Every time he was released, mum and dad were always there for him. They were his only support because the prison system offered David no support for rehabilitation. How society views people like David is appalling. The responsibility for David’s support, post-prison, fell heavily on the family.
On his last release from prison, David vowed never to go back. He was happy. He had a girlfriend. Despite this he became depressed as the months went by. He worried for his future. He confided to my mum and dad that he thought no one would ever employ him. Mum and dad suggested he talk to me because I also live with depression. He never sought support from me. He would send me short and sweet text messages to tell me he loved me, but that was all.
One day a letter came in the mail for David. Mum opened it. The letter was an invitation to a job interview. A friend had recommended the company to David because the company were empathetic towards the needs of people like David. It was too late. A few weeks before, David had been tragically taken from us in a car accident. This had been his longest stretch, ever, outside of prison.
His death broke us all. He was only 32. His farewell was beautiful. My nana could not believe how many people attended David’s funeral. My late uncle said in his eulogy, “David was a natural interpreter, you always knew he explained your view the best way. David, like many youth got into trouble, he served his time and paid his debt to society in full. While David was doing time he acknowledged it was a pretty tough time in his life and he confided in me and said, ‘Uncle Stan, there is no way I would have served my time without the love and full support of mum ‘n’ dad.” Without that ongoing support that we provided to David, I think we would have lost him much earlier.
David was extremely grateful for the support that his family gave him and never forgot it. Although David never got the chance to tell us before he died, his actions always showed us how important that we all were to him. At the funeral one of David’s favourite songs, Rihanna’s ‘Umbrella’, blared through speakers. It was interpreted for us all wonderfully and left us with goose bumps.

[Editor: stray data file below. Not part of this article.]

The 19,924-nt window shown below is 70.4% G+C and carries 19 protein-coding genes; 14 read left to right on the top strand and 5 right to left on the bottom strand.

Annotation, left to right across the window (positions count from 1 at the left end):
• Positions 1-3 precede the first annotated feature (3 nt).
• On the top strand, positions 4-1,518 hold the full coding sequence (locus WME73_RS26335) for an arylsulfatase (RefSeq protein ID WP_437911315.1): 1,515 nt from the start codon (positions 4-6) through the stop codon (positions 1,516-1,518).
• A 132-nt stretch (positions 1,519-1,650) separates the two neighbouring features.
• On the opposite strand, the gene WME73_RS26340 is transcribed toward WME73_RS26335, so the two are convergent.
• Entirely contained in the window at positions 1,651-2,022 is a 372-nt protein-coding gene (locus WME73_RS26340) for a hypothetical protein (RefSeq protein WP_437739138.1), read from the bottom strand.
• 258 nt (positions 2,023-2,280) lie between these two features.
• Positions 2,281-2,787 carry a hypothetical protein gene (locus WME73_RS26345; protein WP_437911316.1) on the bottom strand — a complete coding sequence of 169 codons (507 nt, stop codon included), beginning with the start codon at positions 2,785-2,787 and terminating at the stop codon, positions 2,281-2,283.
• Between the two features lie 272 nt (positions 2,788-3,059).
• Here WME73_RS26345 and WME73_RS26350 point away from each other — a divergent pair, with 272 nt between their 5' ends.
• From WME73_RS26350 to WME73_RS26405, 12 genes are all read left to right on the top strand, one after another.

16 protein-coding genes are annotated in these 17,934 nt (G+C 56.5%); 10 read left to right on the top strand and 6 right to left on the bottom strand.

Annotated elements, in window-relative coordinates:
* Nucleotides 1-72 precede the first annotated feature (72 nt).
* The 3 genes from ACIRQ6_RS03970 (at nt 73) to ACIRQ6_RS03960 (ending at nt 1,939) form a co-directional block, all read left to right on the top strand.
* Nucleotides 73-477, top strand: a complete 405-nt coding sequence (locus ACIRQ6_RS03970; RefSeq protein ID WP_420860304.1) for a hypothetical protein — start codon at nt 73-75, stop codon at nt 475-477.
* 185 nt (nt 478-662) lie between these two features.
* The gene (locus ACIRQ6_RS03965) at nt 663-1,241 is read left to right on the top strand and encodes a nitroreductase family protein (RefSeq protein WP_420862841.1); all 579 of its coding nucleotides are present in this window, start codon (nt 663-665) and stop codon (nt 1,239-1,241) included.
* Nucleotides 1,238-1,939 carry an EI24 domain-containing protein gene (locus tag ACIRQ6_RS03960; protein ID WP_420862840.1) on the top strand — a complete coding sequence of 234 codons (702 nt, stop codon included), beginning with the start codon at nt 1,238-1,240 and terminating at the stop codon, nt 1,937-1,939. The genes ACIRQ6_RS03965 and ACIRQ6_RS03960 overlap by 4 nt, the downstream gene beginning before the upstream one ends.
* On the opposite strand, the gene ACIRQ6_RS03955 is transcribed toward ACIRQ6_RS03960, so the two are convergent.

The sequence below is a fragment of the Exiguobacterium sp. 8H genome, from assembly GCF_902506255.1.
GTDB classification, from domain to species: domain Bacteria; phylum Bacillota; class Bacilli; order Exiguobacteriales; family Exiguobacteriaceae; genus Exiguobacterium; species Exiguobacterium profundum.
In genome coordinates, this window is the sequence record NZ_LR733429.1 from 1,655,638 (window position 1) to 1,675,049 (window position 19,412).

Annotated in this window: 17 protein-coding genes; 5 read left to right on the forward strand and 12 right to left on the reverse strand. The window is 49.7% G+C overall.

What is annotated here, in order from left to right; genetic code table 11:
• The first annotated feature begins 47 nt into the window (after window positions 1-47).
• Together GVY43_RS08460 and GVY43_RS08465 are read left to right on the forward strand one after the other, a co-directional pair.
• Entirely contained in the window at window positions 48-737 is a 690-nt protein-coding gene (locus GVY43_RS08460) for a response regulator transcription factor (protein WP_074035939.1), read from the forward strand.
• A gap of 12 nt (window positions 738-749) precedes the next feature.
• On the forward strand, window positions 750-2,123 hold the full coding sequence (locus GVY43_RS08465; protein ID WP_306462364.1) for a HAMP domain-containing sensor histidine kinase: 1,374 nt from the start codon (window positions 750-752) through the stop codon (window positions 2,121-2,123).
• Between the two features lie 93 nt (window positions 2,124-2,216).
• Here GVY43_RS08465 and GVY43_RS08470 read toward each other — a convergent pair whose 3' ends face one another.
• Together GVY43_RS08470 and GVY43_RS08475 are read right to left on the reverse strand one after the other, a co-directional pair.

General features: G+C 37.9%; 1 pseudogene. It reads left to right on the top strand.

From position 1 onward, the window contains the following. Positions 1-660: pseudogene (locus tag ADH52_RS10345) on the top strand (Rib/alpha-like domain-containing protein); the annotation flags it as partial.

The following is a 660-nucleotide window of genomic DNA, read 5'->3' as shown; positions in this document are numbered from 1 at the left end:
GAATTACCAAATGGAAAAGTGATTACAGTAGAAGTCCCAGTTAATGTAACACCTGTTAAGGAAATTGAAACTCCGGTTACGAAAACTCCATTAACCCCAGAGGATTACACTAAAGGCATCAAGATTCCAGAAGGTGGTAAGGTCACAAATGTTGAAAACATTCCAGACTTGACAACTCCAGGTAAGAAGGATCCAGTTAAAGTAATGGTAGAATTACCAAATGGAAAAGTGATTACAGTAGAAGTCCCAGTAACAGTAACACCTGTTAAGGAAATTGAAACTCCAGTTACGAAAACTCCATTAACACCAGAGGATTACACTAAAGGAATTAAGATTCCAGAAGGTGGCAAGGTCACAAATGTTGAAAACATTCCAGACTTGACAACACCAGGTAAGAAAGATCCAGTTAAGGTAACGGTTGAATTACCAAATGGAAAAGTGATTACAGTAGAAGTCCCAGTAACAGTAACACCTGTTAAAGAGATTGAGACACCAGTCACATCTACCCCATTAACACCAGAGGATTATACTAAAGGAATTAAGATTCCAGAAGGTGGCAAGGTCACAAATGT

I’ve never been ashamed of David as my brother. I am protective of him and my family. Society can be very judgemental. Society judges without considering all of the issues. My family have certainly endured a few of society’s judgement. More than a few really. Last year I was labelled as ‘ a drug addict’s sister’ even though David had been gone for 5 years. To put it politely, I didn’t let it slide. The person apologised.
My family have wonderful and trusted friends who supported us through the difficult years. They kept us sane. In almost 20 years it still staggers me that Narcotics Anonymous (NA) and Alcoholics Anonymous (AA) meetings are still not accessible for Deaf/Hard of Hearing addicts and families like mine. Families are encouraged to attend NA meetings for their own support needs and also to support family members who are addicts. That these meetings were not accessible to mum, dad and myself made it harder for us to understand and support David.
I know in my heart David would give me a high five with his wicked laugh for writing this. He would appreciate others knowing how much we cared for him and loved him. I will always miss David. His passing is bittersweet. I am so glad that he’s not caged on this earth any more. He is free to fly. I know he’s looking over his family.
Mum and dad, this is for you. Thank you for showing me what real parenting is about and for allowing me to write about David.
When the sun shines, we’ll shine together
Told you I’ll be here forever
Said I’ll always be a friend
Took an oath I’m a stick it out ’til the end
Now that it’s raining more than ever
Know that we’ll still have each other
You can stand under my umbrella
You can stand under my umbrella